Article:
While all of this was going on, I was dealing with some other issues. From the end of February to the middle of April, I had a hot Asian boyfriend, who is quite possibly the sweetest and most genuine person I know, and who unfortunately is also way more serious and over-the-top romantic than I can handle. I like simplicity; gifts and dressing up and dining out and all that can be good sparingly, but for the most part they make me feel awkward and guilty, because I'm simply not going to reciprocate to nearly equal degree.

Earlier in the year I had been living in the dorms at RIT, and at the beginning of spring quarter I moved to an off-campus apartment. Doing so made me realise how much I missed spending time with my roommates Cam, Brian, and the other Brian, and the girl who lived across the hall, Maggie. And apparently my absence also made her realise how much she cared for me. We both had boyfriends when all of this started to surface, but ultimately I don't think we ever stood a chance of doing the "right" thing when the actual right thing was staring us in the face.

So now Maggie and I are involved, and it's very open and simple and I really couldn't ask for anything better. She is not my girlfriend and I am not her boyfriend: we have the capacity to be committed without imposing obligations, and we are mature enough to live with the fact that we cannot tell each other what to do. I think all relationships stand to benefit from this sort of arrangement.

As for personal projects, I've been working on a game, a programming language, a novel, and a musical that I intend to release in installments on YouTube. I've got several vlog ideas in the works, and I've been cleaning and reorganising my bedroom in order to have a good space to work in.

I spent last weekend at my acquaintance's lake house in upstate New York, enjoying beautiful weather, good friends, good food, and constant swimming. It was made all the better by seeing Maggie for the first time in six-odd weeks. Later this month I'll be going to New York again for a wedding, then heading to Cape Cod toward the end of the month to stay at a friend's beach house, and finally returning to New Hampshire for August.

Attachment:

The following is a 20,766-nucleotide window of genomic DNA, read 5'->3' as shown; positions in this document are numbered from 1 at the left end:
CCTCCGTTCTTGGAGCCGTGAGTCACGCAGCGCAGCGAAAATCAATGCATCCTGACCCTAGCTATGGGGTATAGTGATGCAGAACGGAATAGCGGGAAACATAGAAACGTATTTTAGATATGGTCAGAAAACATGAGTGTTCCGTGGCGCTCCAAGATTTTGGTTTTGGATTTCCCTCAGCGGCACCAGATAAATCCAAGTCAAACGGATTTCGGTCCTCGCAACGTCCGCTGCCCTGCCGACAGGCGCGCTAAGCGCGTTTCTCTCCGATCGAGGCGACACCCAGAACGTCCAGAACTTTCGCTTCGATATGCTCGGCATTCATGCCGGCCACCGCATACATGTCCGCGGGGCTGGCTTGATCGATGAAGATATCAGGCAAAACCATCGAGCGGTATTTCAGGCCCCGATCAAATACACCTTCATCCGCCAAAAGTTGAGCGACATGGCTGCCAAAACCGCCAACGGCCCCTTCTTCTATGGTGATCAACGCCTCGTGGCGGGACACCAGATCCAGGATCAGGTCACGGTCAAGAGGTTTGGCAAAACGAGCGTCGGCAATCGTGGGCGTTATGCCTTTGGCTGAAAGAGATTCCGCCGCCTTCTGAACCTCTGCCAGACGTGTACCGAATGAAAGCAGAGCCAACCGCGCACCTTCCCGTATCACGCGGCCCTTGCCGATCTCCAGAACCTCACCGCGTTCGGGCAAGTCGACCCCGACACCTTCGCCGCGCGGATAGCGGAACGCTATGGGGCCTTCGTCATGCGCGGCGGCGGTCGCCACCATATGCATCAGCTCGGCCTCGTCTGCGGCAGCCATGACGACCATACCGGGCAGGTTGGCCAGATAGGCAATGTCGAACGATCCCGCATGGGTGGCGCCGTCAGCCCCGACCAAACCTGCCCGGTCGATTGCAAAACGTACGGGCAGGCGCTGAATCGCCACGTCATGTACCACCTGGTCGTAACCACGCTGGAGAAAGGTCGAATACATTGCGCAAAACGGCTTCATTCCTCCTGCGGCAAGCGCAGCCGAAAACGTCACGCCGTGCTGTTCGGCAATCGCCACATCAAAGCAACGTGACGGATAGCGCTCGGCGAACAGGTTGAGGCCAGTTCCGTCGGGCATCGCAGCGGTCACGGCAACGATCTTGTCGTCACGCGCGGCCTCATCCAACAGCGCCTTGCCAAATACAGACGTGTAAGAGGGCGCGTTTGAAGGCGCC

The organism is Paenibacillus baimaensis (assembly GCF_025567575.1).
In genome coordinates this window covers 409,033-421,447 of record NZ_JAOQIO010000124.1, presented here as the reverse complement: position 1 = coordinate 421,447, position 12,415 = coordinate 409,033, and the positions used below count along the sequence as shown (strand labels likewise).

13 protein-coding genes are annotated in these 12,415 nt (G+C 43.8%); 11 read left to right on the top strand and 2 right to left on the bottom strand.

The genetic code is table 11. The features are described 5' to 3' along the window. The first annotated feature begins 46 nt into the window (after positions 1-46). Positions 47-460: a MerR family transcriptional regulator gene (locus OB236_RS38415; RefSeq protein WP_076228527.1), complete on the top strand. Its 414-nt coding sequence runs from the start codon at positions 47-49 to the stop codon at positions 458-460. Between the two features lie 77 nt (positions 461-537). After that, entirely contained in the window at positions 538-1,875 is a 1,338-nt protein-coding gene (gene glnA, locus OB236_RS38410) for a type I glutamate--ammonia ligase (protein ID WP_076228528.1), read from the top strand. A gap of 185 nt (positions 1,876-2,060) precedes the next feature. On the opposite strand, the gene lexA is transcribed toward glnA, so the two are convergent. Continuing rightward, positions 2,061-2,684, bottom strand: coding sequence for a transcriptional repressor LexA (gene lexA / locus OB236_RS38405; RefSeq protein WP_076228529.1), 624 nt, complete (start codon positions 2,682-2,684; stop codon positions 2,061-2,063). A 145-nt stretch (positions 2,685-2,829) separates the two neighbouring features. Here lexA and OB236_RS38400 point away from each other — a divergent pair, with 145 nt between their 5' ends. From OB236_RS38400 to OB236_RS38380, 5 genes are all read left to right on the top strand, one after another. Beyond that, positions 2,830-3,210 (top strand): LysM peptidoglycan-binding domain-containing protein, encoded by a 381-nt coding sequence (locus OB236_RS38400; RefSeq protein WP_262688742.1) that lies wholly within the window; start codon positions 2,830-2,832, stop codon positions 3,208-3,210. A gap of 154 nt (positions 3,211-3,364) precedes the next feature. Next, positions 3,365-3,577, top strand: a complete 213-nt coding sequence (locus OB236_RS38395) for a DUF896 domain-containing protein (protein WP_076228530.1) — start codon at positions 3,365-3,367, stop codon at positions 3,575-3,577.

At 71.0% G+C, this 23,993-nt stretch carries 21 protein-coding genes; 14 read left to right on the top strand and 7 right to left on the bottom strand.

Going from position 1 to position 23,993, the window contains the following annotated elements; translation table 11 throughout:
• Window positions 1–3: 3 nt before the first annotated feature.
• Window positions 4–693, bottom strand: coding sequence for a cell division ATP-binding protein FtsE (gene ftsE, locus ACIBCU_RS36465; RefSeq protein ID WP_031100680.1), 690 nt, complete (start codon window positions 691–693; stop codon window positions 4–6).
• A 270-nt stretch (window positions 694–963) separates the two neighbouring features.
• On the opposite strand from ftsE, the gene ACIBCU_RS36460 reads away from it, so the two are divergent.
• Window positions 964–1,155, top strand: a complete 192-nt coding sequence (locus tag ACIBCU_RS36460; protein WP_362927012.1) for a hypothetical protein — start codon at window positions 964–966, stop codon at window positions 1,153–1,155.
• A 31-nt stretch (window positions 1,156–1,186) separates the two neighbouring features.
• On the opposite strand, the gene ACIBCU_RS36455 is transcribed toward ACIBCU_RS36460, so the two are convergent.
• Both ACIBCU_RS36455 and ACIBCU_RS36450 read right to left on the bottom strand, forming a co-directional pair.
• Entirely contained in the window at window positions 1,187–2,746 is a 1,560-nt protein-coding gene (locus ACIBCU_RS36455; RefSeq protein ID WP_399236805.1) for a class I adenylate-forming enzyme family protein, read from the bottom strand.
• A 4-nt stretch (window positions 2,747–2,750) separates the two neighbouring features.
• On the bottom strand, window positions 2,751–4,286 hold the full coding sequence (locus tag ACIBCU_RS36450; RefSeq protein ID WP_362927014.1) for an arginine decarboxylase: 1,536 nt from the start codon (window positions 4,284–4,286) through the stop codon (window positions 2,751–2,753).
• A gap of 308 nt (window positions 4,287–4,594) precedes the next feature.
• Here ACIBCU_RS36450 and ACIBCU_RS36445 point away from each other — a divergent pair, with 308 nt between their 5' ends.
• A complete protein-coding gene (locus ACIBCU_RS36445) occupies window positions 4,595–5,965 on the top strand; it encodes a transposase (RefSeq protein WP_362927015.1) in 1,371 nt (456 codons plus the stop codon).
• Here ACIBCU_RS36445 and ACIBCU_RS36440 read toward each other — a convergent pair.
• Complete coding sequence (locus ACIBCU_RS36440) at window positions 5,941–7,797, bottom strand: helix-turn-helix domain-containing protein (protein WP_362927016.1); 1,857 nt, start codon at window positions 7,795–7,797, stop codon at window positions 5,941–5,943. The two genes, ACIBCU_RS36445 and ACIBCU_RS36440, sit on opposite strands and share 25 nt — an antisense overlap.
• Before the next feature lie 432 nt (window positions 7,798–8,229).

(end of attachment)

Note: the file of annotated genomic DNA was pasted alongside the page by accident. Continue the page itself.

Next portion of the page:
Now, having got all this out in the open, perhaps I'll feel better about doing a vlog like I ought to.

Tuesday, February 22, 2011

"Source Code" Trailer Review

In my correspondence with devoted viewer mc213mc, conversation briefly turned to the recently-released trailer for "Source Code", the upcoming film starring Jake Gyllenhaal. I was uncertain of whether to post this, but here, for your viewing pleasure, is the quick analysis I gave:

First, the choice of title is silly. Source code is the human-readable text of a computer program, and nothing else. It's jargon for jargon's sake, like how the Matrix in its eponymous films has little to do with any of the actual meanings of the word "matrix". Second, while Jake Gyllenhaal is a great actor (and it's interesting to see him in an action role), the choice to have him in the roles of both in-"Source Code" and IRL Capt. Stevens is simply lazy. The fact that he's not told in advance of his participation in the obviously experimental and top-secret procedure makes no sense, and I guarantee it won't make much more in the full film.